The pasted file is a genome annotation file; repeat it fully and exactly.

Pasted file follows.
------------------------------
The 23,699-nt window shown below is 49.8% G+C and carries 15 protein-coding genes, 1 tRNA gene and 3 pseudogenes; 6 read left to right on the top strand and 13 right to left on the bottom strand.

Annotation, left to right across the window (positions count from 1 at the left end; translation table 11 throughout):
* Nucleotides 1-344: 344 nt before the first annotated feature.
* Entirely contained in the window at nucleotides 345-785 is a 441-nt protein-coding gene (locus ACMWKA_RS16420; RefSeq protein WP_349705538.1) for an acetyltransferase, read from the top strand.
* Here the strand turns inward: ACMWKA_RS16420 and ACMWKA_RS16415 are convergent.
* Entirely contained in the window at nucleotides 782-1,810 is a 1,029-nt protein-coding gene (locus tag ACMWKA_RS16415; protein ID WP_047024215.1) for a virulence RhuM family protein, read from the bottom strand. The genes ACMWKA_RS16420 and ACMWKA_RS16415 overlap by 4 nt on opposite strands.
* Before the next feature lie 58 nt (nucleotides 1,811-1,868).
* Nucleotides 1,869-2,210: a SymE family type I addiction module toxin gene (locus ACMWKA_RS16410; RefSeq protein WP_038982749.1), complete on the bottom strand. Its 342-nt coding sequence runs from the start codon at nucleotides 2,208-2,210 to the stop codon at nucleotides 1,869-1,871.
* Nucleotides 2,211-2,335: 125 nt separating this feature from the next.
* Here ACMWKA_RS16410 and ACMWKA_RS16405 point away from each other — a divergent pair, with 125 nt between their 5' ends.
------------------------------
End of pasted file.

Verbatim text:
The 23,699-nt window shown below is 49.8% G+C and carries 15 protein-coding genes, 1 tRNA gene and 3 pseudogenes; 6 read left to right on the top strand and 13 right to left on the bottom strand.

Annotation, left to right across the window (positions count from 1 at the left end; translation table 11 throughout):
* Nucleotides 1-344: 344 nt before the first annotated feature.
* Entirely contained in the window at nucleotides 345-785 is a 441-nt protein-coding gene (locus ACMWKA_RS16420; RefSeq protein WP_349705538.1) for an acetyltransferase, read from the top strand.
* Here the strand turns inward: ACMWKA_RS16420 and ACMWKA_RS16415 are convergent.
* Entirely contained in the window at nucleotides 782-1,810 is a 1,029-nt protein-coding gene (locus tag ACMWKA_RS16415; protein ID WP_047024215.1) for a virulence RhuM family protein, read from the bottom strand. The genes ACMWKA_RS16420 and ACMWKA_RS16415 overlap by 4 nt on opposite strands.
* Before the next feature lie 58 nt (nucleotides 1,811-1,868).
* Nucleotides 1,869-2,210: a SymE family type I addiction module toxin gene (locus ACMWKA_RS16410; RefSeq protein WP_038982749.1), complete on the bottom strand. Its 342-nt coding sequence runs from the start codon at nucleotides 2,208-2,210 to the stop codon at nucleotides 1,869-1,871.
* Nucleotides 2,211-2,335: 125 nt separating this feature from the next.
* Here ACMWKA_RS16410 and ACMWKA_RS16405 point away from each other — a divergent pair, with 125 nt between their 5' ends.